In order to fulfill its potential, Air Power can be generated through a
variety of different air operations. They will usually progress in a certain
order. Under conventional military teaching it is considered that Air Power came of age during the first Gulf War, and the conflict was a
near-perfect demonstration of Air Power planning.
The first stage is Suppression of Enemy Air Defences (SEAD). This consists of
destroying the enemy's ability to interfere with Air Power operations, and thus
enabling the friendly forces to establish one of the Degrees of Control of the Air.
Ops then progress to Air Operations for Strategic Effect, targeting the
enemy's Strategic Centres of Gravity. This degrades the enemy's ability to give
battle on all fronts, effectively "softening" his forces to prepare
for the next stage.
Offensive Counter Air Operations can then be waged against forces in order to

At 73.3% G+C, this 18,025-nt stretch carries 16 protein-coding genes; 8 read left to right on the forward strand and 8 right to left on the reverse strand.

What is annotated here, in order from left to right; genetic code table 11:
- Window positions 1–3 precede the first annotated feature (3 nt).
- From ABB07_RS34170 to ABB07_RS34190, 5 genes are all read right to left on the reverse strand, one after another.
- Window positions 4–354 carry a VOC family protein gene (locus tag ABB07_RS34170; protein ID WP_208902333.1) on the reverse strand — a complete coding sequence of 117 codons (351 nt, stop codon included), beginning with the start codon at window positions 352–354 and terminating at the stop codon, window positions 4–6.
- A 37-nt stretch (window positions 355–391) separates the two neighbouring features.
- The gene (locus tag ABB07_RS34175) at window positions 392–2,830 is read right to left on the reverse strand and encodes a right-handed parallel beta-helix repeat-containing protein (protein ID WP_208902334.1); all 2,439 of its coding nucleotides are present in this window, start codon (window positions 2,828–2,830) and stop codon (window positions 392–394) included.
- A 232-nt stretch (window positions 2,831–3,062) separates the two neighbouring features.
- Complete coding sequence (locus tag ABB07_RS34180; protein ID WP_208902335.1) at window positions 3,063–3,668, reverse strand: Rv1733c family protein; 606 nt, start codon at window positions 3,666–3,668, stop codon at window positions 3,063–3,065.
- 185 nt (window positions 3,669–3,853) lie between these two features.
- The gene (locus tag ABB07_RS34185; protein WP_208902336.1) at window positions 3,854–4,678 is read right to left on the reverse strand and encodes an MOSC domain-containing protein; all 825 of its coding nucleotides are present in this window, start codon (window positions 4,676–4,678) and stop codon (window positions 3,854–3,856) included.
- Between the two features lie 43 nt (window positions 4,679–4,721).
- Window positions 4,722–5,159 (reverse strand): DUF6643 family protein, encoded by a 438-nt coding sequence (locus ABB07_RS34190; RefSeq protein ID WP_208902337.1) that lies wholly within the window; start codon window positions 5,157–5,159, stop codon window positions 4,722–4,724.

enable friendly armies and navies to proceed with their respective ops without
excessive interference from the enemy.
Defensive Counter Air Operations are considered undesirable, since losing
them loses the War.
Battlefield Air Interdiction intercepts and destroys or paralyzes enemy
Close Air Support operations are the risky ops that support military forces
on land or sea in close range; it is this sort of operation that often leads to
fratricide, but when used effectively it will act as a force multiplier - adding
strength to conventional military attcks.
Long term, Air Power may remain in order to enforce peace, as was the case in
post-War Iraq from 1991 onwards. For 12 years the Royal Air Force and USAF patrolled the skies of northern and southern Iraq in order to prevent its air force from regrouping; this was successful. Saddam Hussein, it is now known, buried his air force, and at the outset of Gulf War II only two Iraqi fighter aircraft were airworthy.